The baskets are from Really Good Stuff and range in size. I have different sized baskets in my room to accommodate everything from chapter books to giant picture books. I love that the labels all fit the same way. :) I tried taping them on, but I found that my librarians were constantly running around trying to fix the fallen basket signs. I bought 1-inch binder rings and used my electric hole punch to create a more permanent solution.


I stopped organizing my books by level several years ago because I found that my kids were only looking for books in the basket that matched their level. They weren't seeking out books according to genre, author, or topic. It made me sad, book-peeps. They weren't falling in love with books and that absolutely had to stop.

Every book is still labeled with a level so the kids are aware of what they are reading, but it also has a genre sticker on it. This helps the librarians and me to put the books away correctly. It also makes it easier for students to log the books in their reading journal.

I'm happy to report that I had the "problem" this year of several children reporting to me, "Mrs. S! I've already read all of the Dan Gutman books." Or, "I can't find any new dinosaur books to read. Do you have any more?" Music to my ears!!!

The first two or three weeks of school are hard. There are always books to put away, and my librarians are still "in training." However, after a little training and supervision, the library is up and running without me. WHEW!

The library things I do for the majority of the year include spending Scholastic bonus points to order new books, level incoming books, and repair any that make their way into our book hospital baskets. When I can't find the level on Scholastic Book Wizard, I check Booksource. I also look to see if that particular author has other books leveled on SBW - many times I find they do, and that the author tends to write within a certain "band" of levels. From there I just have to give it my best guess.

I've used Kristen's leveled labels for years. I keep them printed and in a folder so I can add them on as soon as new books come in. I love that my last name is on the back of each book so that if they get left on the bus or somewhere else in our school, it's easy for them to find their way back. It also makes it easy for parents to identify books when I have to call home and ask for their help in returning them. :)

If you'd like a better look at my library basket labels, make sure you check out my Classroom Library Kit. If you have any questions, I'd love to hear from you! I'm finally starting to feel "caught up" with some blog posts. Look for some guided math goodies and for me to be back on track with Reading in the Wild tomorrow!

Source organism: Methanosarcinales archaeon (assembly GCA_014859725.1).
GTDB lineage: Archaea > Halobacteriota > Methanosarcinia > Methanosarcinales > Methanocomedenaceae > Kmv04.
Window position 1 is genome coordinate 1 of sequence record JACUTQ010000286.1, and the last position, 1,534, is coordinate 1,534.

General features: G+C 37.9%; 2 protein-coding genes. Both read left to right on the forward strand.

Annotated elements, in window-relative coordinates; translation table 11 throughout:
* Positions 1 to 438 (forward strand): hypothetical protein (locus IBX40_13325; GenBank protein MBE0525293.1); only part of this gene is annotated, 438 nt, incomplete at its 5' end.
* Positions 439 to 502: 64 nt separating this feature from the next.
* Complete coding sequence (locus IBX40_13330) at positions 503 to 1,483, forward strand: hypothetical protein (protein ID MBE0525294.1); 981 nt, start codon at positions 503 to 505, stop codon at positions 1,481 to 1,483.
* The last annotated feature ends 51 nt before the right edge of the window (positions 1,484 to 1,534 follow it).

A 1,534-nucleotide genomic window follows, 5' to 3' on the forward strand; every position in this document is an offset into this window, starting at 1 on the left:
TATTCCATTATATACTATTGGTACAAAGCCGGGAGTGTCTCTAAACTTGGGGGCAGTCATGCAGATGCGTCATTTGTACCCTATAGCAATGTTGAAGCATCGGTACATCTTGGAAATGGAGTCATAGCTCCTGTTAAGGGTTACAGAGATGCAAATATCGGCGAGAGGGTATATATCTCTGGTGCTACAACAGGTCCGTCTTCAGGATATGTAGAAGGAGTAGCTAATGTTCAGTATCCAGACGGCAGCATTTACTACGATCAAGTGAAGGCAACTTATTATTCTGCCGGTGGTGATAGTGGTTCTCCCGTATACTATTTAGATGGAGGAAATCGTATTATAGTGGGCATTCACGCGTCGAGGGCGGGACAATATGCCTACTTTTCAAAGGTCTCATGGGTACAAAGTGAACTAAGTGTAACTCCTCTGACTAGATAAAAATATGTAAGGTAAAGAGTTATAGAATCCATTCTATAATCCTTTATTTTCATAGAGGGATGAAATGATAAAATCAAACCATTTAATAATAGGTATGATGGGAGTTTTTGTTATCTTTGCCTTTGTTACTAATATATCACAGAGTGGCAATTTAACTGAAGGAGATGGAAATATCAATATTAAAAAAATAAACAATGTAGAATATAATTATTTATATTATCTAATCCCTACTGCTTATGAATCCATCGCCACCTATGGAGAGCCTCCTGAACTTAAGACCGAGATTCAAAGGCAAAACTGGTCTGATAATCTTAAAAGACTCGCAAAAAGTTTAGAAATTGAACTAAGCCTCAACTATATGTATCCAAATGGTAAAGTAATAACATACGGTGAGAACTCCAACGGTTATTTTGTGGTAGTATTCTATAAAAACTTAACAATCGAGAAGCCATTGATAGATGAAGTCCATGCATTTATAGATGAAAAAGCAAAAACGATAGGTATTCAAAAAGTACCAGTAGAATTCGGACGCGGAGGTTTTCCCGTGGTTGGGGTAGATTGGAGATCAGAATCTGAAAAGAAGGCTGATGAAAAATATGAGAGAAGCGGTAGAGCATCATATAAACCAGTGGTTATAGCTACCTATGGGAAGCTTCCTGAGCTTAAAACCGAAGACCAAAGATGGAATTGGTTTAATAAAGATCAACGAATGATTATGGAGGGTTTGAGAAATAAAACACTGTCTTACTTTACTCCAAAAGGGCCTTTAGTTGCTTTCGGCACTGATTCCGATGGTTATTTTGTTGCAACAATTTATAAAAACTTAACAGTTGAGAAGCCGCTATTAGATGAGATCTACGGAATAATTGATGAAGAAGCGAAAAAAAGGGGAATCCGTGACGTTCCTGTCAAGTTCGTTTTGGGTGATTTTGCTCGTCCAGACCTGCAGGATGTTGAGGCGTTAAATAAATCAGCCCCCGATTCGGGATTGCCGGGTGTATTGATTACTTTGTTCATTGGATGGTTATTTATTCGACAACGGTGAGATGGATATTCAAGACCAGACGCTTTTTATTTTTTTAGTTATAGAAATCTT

Molly at Lessons with Laughter and Carrie at Being Ladylike did a phenomenal job of leading and hosting the this step in our book study. Be sure to check them out!

http://being-ladylike.blogspot.com/Lessons with Laughter


Reading in the Wild: Wild Readers Self-Select Reading Material {Chapter 2}

Still playing catch-up (slowly, but surely!), but I'm back with a few more thoughts on Reading in the Wild and I've updated the freebie pack!

We spend a LOT of time at the beginning of the year talking about how to choose just-right books and helping the kids become familiar with the way our library is set up - more on that in my next post! At the beginning of 3rd grade, most of my kiddos are excited to see baskets upon baskets of chapter books. However, that doesn't always mean that those are books they're ready to read. But considering their reading has probably been minimal over the summer I don't fight it.

Within a week of building reading stamina, they realize they need to be more careful when they are choosing books for their book tote. In fact, most of my reading conference conversation in those first few days and weeks are all about why the books in their totes aren't working. And I'm okay with that.

One of the things I do to support kids who may not be ready for third grade texts is to save space in our group meeting area for a read-aloud display.

Anytime we read a book together, it goes to live on the read aloud shelf for at least a month. This gives everyone time to pick it up and read it. Struggling readers are able to navigate the text a little easier because they are familiar with the story. These are also great texts for students to read with a buddy.

I loved this quote. I'm not always great at sticking to this, but I do my best. One of my biggest challenges this year was a group of boys who insisted on reading the Wimpy Kids books even though it was way beyond their reading ability. (I also had a hard time keeping those books in our library, but that's another post.) I didn't want to tell them they couldn't read those books - I had just gotten them excited about reading! So, I scrambled to find something similar along the lines of a graphic novel - but at a 1st grade reading level. These are a few of the titles I found that all of my struggling readers really enjoyed.

I also gave them the option of continuing to try and read the Wimpy Kid books. My only stipulation was that they check in with me frequently so that I could see they were making progress with the book. I wasn't expecting miracles, but I needed to see that they were trying to read the books and not just using them as a show piece in their book totes.

9 times out of 10, they recognized it was too hard and gave up within a week or so. The determined holdout trudged through the book and enjoyed it... although it took awhile before he tried the second book in that series. :)


I hope this is a "given" for any classroom teacher. I have new books that I try out every year, but I also have tried and true books that I LOVE to read with my kids no matter what. I really struggle to "sell" books to my kids that I don't enjoy.